Stopping by empty woods

Today, as I was walking on the edge of the local forest, I came to stop by a small plot of land on the other side of the road facing the forest. The reason I stopped, was that I was suddenly hearing a soft, almost inaudible “whooshing” sound which was at first not identifyable in my ears.

The sound grew slowly louder and I realized that it was simply the wind passing through the spruce trees’ needles about 60 feet above my head.

The thought came to mind: “Does the “whooshing-sound” belong to the wind or to the trees?”
Is the sound a property of the objects called “trees” or the object called “wind”?
Or does the whooshing-sound only exist as a phenomenon of the interaction between two other phenomena, one being the trees and the other the wind?
Is a tree not defined as a tree because it does make a whooshing-sound when wind blows through the needles?
Would it still be a tree, if it didn’t have that sound when wind would blow through the needles?
If not, then how could one say, that the whooshing-sound is not a property of the tree?
If yes, show me that tree, please. :wink:

This is just one phenomenon one could have observed, defining the phenomenon “tree”.
How many more interactional phenomena are there that I haven’t noticed but that also define the “tree”? The symbiosis of roots and funghi, photosynthesis, millions of smallest insects and bacteria which need and interact with the tree…
What then, am I really doing when I see the tree as an “object”?

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Reminds me of . . .

Flower in the Crannied Wall

Flower in the crannied wall,
I pluck you out of the crannies,
I hold you here, root and all, in my hand,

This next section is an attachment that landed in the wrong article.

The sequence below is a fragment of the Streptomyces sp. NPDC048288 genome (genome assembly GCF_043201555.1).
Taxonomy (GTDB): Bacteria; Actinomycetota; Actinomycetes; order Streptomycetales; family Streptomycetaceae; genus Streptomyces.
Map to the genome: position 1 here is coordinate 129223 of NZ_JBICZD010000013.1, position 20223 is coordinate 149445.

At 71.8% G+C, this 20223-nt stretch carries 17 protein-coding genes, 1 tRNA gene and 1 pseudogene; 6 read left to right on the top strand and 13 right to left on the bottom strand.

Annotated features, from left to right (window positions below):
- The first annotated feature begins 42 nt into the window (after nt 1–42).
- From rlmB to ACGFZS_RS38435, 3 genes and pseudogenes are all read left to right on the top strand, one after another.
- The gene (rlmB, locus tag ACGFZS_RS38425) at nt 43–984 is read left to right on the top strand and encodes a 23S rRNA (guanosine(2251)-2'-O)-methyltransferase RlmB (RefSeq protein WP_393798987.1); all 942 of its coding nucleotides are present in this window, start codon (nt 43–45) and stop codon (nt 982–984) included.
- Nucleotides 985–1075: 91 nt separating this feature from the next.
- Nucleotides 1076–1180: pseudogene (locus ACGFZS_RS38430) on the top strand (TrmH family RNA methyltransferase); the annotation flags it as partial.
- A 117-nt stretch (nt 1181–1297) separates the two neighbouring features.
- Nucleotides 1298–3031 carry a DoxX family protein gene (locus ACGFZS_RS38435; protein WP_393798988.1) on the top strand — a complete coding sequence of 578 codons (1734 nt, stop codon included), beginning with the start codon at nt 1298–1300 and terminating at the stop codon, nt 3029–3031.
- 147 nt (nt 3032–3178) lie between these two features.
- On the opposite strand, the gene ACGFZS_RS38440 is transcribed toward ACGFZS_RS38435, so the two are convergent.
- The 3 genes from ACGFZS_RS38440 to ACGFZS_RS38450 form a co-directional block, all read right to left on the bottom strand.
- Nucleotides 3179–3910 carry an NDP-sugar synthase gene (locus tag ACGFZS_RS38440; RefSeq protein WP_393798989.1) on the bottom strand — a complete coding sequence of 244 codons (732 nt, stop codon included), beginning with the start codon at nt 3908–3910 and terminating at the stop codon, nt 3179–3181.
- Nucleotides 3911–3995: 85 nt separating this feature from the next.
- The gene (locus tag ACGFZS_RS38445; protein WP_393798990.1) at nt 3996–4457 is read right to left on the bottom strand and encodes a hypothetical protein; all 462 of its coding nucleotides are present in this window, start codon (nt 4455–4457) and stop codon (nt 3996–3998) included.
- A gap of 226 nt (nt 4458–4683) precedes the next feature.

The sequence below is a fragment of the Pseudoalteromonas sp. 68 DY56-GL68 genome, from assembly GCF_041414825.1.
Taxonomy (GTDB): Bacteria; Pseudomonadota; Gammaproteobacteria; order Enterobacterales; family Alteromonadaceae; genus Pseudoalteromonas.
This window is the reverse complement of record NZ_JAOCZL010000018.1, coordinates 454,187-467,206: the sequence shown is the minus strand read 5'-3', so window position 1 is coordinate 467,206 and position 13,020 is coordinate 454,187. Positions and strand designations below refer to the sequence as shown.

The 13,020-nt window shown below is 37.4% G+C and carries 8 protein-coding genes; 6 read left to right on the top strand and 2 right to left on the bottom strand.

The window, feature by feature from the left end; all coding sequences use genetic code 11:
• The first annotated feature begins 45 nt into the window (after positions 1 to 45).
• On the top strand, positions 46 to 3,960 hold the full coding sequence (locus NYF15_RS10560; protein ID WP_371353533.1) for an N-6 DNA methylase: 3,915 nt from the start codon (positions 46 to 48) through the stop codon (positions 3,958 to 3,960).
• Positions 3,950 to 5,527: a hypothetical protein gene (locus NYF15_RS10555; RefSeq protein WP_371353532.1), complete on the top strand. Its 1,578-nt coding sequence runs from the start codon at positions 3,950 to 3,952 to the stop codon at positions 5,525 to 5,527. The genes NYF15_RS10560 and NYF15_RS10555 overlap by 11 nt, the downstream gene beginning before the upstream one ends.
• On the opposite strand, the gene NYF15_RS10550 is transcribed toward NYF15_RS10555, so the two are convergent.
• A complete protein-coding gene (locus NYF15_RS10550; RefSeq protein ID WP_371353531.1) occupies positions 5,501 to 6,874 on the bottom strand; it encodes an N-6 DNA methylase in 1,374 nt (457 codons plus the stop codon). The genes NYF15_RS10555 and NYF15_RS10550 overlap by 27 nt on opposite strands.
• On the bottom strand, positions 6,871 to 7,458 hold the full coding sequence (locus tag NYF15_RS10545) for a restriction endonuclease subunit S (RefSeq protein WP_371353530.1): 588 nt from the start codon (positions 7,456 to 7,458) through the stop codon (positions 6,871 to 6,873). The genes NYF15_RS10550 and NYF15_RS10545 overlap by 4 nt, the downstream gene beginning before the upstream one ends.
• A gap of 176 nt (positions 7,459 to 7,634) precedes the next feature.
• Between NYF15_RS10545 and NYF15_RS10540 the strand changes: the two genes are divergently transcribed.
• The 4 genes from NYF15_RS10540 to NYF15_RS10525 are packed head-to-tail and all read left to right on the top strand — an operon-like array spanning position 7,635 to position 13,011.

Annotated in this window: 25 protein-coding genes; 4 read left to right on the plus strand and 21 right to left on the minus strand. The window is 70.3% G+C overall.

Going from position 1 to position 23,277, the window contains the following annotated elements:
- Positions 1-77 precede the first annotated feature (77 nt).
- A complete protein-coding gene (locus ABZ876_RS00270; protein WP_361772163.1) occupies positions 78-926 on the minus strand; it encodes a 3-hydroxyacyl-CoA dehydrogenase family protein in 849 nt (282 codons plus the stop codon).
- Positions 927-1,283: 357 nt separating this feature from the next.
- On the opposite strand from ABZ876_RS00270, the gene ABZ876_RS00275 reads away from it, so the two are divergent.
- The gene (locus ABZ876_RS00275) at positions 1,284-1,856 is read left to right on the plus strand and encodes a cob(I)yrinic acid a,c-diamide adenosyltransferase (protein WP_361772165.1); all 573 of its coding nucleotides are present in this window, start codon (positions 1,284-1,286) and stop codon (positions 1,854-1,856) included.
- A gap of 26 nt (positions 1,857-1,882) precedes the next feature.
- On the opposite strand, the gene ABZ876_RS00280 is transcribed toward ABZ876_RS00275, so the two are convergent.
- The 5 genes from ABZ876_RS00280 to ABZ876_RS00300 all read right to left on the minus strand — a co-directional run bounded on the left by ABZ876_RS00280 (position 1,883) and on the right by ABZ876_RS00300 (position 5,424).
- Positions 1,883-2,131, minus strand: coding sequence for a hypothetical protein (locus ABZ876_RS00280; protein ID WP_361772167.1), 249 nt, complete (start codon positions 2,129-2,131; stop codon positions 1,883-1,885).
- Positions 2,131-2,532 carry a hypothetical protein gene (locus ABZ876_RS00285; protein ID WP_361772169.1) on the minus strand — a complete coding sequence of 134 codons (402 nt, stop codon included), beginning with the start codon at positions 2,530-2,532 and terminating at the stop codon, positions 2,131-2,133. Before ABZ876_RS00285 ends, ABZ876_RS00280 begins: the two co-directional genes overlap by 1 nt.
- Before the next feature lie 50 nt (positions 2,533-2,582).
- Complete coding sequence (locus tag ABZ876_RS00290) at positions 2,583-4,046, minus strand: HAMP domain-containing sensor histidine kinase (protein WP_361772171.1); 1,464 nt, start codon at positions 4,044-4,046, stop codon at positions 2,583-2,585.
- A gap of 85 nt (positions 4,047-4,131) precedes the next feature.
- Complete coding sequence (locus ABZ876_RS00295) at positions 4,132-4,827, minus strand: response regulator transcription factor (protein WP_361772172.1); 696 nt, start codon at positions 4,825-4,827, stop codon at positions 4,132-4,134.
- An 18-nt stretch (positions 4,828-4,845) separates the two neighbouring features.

Little flower—but if I could understand
What you are, root and all, all in all,
I should know what God and man is.

Alfred Lord Tennyson

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Sounds like ol’ Lord Tennyson knew something about emptiness :wink:

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What a beautiful rumination!

Wind blowing through leaves in the trees is not only my favourite manifest experience in all of phenomena (waves breaking on shore is a close second) but it too has served me many times from childhood to my adult age, to contemplate their seeming connection and inherent existence to one another… Something so ordinary but mystical in it’s ability to describe the non dual nature of reality.

Your writing is spectacular and always an enjoyable read @KhyungMar !:heart:

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I think the whooshing sound was for you. It existed only in your mind as a non-dual interplay between you and the environment around you.

Perhaps there was a deer out there and maybe some squirrels…but they would not have heard the same sound that you did…they would have perceived it differently.